Like every combat action game, the challenge becomes in learning enemy behaviors and responding with the according sword swipes. This is not to be mistaken with, say, every Kinect game, which gives players insane amount of leeway to commit to a complex motion. Enemy plants will only leave their maws open for short periods of time before mocking your slow wrist and taking a chunk off Link’s face. So I feel comfortable in saying Skyward Sword is the first plausible case of a motion-controlled game designed for the “core” group of gamers who think motion controls have dumbed down the industry in a swarm of mini-games and Rabbids.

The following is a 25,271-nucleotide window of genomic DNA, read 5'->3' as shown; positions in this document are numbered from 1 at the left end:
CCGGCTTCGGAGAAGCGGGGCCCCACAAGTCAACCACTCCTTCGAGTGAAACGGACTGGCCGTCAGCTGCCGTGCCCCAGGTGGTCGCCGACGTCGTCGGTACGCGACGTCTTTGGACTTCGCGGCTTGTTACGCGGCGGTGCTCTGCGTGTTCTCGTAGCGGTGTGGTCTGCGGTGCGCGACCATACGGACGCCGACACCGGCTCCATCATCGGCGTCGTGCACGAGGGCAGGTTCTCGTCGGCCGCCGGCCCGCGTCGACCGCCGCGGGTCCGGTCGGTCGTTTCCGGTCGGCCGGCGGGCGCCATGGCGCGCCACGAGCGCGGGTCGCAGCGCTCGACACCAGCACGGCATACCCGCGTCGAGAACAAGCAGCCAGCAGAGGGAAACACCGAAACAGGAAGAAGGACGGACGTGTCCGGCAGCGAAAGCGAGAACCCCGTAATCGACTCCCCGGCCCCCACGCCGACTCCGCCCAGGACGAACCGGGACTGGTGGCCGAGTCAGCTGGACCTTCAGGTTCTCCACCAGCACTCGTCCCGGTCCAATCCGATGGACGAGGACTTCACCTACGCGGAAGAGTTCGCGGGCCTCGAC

Actually, I feel comfortable recommending Skyward Sword to anyone short of the most abject Zelda franchise haters. You could think about playing it because the motion controls are the closest we’ve gotten to realizing that dream of “holding a lightsaber for a Wiimote.” You could think about playing it because the world it creates is an exciting place to go adventuring in. You could play it because it has no shortage of content. You could play it because you like collecting bugs and there’s an entire mechanic dedicated to catching bugs with your 1-to1 controlled bug net. I can at least confirm that it is the first, second or third-best “Sky” related game to ever come out. (Can’t speak to Skyrim’s quality, but I can say Crimson Skies on the Xbox was pretty sweet.) You should probably play this.